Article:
Iran's strongest MPs take steps to call Rouhani-Tasnim



Iran's strongest MPs have called for the president to be questioned, which brings out the blame in the media on Monday amid growing outrage over the government's economic policies.


Since re-imposing US sanctions in 2018, the Iranians have struggled to cope with their daily struggles, and the economy has been hit hard by rising inflation, rising unemployment, recession, and a recession in the coronavirus crisis.

The proposal to sign President Hassan Rouhani, 120 out of 290 MPs, was signed by the Iranian partial government Tasnim news agency and presented to the Assembly Presiding Board. To be effective, the motion must be sent to the President of the Presiding Board.

However, Iran's top official, Supreme Leader Ayatollah Ali Khamenei, is Iran's rising U. Analysts say the board's call for unity between the branches of authority may be backed by issuing summons. Stress tolerance.

The move by Parliament to question Rouhani's predecessor was blocked by Khamenei's rare intervention.

"The president has a lot of questions for lawmakers, including the foreign exchange market crisis, the high prices of basic commodities and the basic needs of the people," Tahanim Tehran's lawyer quoted Iqbal Shabi.

Iran's real currency has been falling with the US dollar in the informal market since April, defying efforts by the central bank to restore its value.

First elected in the landslide in 2013 and re-elected in 2017, Rouhani opened up six major powers for nuclear diplomacy, leading to the 2015 nuclear deal under which Iran agreed to curb its sensitive nuclear work in exchange for easing sanctions. .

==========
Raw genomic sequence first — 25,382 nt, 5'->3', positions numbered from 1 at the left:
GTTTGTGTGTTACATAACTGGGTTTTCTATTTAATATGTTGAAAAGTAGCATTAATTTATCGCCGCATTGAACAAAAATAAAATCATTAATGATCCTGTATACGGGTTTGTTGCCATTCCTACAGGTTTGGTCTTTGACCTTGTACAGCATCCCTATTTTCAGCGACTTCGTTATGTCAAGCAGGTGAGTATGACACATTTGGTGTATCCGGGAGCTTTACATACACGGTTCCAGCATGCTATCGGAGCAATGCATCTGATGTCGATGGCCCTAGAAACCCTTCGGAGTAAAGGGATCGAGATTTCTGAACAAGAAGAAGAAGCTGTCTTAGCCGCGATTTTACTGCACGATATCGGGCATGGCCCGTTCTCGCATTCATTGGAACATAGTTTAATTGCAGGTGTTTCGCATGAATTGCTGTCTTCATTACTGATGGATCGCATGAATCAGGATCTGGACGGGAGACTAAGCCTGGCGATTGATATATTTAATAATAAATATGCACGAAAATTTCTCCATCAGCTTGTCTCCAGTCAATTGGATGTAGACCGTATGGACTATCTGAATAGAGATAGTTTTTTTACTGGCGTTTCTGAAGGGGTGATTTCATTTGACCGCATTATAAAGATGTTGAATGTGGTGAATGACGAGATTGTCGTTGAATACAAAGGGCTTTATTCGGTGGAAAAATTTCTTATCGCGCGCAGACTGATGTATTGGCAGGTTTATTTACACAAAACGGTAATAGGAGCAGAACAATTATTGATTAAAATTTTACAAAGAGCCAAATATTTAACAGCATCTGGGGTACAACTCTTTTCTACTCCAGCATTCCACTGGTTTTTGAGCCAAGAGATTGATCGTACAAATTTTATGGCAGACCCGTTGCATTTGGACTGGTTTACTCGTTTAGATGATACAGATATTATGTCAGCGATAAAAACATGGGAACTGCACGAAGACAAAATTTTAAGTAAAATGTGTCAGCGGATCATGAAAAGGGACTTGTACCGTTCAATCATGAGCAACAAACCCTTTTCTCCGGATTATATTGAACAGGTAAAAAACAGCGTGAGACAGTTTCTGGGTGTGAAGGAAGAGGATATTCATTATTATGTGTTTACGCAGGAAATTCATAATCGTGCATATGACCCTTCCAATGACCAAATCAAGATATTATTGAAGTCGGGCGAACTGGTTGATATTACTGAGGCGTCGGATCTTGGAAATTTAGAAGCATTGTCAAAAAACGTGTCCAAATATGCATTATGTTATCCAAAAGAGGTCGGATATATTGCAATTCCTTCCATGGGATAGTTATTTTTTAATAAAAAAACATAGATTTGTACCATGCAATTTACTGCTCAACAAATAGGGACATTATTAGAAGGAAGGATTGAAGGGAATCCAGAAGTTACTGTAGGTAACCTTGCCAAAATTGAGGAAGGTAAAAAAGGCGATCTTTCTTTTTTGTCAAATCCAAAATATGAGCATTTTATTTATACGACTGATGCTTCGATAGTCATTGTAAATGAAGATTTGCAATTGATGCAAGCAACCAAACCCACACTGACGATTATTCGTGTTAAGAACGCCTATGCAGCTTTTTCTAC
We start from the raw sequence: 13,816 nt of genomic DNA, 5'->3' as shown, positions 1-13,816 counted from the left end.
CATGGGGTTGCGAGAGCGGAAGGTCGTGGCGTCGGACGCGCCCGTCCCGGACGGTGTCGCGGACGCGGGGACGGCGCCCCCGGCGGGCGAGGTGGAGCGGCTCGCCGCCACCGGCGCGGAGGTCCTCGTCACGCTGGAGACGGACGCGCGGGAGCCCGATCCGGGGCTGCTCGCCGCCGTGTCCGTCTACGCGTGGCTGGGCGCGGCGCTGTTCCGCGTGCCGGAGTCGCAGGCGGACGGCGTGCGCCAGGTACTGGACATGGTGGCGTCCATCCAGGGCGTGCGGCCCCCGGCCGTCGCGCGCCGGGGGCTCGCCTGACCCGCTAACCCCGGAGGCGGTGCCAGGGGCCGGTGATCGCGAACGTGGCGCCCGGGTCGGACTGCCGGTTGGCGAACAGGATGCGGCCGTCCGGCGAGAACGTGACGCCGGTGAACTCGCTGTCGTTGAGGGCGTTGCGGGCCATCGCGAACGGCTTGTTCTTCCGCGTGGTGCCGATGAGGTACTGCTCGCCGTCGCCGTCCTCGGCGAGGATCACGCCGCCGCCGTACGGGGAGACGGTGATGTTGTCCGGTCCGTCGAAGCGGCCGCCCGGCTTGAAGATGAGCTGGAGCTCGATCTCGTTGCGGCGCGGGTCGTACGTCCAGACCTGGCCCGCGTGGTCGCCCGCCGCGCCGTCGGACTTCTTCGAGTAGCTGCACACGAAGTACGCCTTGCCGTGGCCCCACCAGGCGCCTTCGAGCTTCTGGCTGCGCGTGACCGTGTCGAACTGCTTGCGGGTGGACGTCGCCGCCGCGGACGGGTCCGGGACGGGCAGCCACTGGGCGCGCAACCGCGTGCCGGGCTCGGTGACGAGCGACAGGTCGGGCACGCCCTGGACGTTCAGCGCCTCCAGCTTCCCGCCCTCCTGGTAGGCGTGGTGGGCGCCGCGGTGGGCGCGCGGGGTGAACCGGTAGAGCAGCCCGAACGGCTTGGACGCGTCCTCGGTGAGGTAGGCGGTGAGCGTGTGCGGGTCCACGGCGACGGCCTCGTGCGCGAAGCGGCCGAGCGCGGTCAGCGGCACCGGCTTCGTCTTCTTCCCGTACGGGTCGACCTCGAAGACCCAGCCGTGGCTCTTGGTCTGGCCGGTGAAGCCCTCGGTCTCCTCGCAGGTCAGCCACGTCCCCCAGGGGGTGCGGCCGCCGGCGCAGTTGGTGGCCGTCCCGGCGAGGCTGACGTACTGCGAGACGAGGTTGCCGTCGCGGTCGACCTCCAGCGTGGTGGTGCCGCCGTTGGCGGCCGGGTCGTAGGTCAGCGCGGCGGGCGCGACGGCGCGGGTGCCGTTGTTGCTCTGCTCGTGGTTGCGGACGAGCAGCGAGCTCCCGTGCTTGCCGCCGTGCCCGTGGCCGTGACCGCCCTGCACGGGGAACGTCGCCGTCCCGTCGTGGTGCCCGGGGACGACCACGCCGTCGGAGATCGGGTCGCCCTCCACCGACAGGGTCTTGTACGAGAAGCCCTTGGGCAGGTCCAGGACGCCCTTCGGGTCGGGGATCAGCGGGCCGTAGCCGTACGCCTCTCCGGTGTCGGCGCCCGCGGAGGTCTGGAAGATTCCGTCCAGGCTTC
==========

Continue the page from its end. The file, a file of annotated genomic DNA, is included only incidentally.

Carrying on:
But hardliners against the West have always been lukewarm about the deal, and they criticized Rouhani when US President Donald Trump pulled out of the deal in 2018 and banned Iran's essential oil exports.

Iran's sanctions-stricken economy forced Khamenei to give temporary support to the deal, but the country's top authority regularly criticized its implementation.

According to Tasnim, lawmakers plan to ask Rouhani "about the government's strategic mistake that has allowed the US to withdraw the deal for less."

Some MPs on Sunday expressed dissatisfaction with Foreign Minister Mohammed Javad Zarif's 'liar' slogan in parliament's speech about the deal.

Iran's top nuclear negotiator, Zarif, has also returned, saying Khomeini has agreed to the nuclear talks.

Analysts say fundamentalist Khamenei may be happy with Rouhani's weakening, but he does not want to risk the legitimacy of the Islamic Republic by removing the president for less than a year.

Parliament has no major influence on foreign affairs or nuclear policy dictated by Khamenei. But it will provoke hardship in the election for the 2021 presidency and tighten the Western inclination of Tehran's foreign policy.

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